Carolina then joined the prestigious Ecole Polytechnique Federale de Lausanne (EPFL) in Switzerland for a MSc degree in Physics Engineering. While at EPFL, she joined the Equal Opportunity Office to promote gender equality in scientific careers. At that time, she was interviewed for the ‘Women’s career’ magazine and said “I would like to practise a profession where the human aspect takes precedence over pure theory”. She never disowned this mindset.
Her father was reminiscing that when she was at EPFL, she once stepped up to replace a sick vocalist at a rock concert she had helped organise. Her singing was so amazing that the band offered her a job on the spot. She declined out of respect for the original artist, else she would have been a rockstar as well! I am sure she has told almost each one of us at some point that we were a ‘superstar’ or a ‘rockstar’ when we did something she really liked. Maybe, unknowingly, she did form a music band after all, just with all of us friends and family in it.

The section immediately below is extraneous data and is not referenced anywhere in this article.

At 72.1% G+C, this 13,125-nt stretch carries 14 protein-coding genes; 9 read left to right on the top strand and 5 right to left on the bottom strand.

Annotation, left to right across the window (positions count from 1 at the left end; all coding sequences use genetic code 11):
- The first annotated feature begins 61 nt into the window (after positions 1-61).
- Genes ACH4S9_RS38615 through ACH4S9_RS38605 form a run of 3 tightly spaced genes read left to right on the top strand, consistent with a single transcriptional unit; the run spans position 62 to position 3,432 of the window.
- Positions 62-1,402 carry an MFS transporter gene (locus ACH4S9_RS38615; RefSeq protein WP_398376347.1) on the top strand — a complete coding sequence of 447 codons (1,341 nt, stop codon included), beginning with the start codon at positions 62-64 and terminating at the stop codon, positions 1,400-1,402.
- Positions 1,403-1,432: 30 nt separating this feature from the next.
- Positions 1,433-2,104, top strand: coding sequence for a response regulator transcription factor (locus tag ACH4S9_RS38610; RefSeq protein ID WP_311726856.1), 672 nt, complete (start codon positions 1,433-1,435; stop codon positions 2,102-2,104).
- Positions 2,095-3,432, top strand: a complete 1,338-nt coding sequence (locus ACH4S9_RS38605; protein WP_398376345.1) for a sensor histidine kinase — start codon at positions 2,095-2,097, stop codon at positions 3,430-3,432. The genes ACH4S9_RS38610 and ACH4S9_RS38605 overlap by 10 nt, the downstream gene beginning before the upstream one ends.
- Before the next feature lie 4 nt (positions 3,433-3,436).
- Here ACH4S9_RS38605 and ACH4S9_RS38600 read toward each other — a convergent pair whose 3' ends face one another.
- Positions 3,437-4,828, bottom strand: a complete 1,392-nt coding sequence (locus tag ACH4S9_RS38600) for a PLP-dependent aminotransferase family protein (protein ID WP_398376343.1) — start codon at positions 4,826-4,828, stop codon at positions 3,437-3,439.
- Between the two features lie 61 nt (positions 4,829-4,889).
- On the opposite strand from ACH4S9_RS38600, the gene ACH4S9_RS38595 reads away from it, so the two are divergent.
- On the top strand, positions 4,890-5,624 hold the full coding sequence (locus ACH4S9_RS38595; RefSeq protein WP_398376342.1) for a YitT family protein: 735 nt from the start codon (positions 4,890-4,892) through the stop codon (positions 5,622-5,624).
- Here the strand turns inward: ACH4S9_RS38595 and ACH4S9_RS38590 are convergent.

After EPFL, she worked for 5 months as a research engineer at the Centre Hospitalier Universitaire Vaudois in Lausanne, where she worked on ‘Modelling of blood flow and mechanical evaluation of vascular grafts using fluid dynamics simulations’. If you look at her twitter account, her pinned tweet is about her fascination in knowing that this work probably had a part to play in developing the Whipple procedure she underwent for treating her pancreatic adenocarcinoma.
She then joined the Cavendish Laboratory at University of Cambridge, UK, for a Ph.D. in astronomy. Carolina received the Isaac Newton Scholarship after the first year at Trinity Hall College in Cambridge. She then switched to Girton College. This was also the period when she briefly became a hedgehog foster mum too!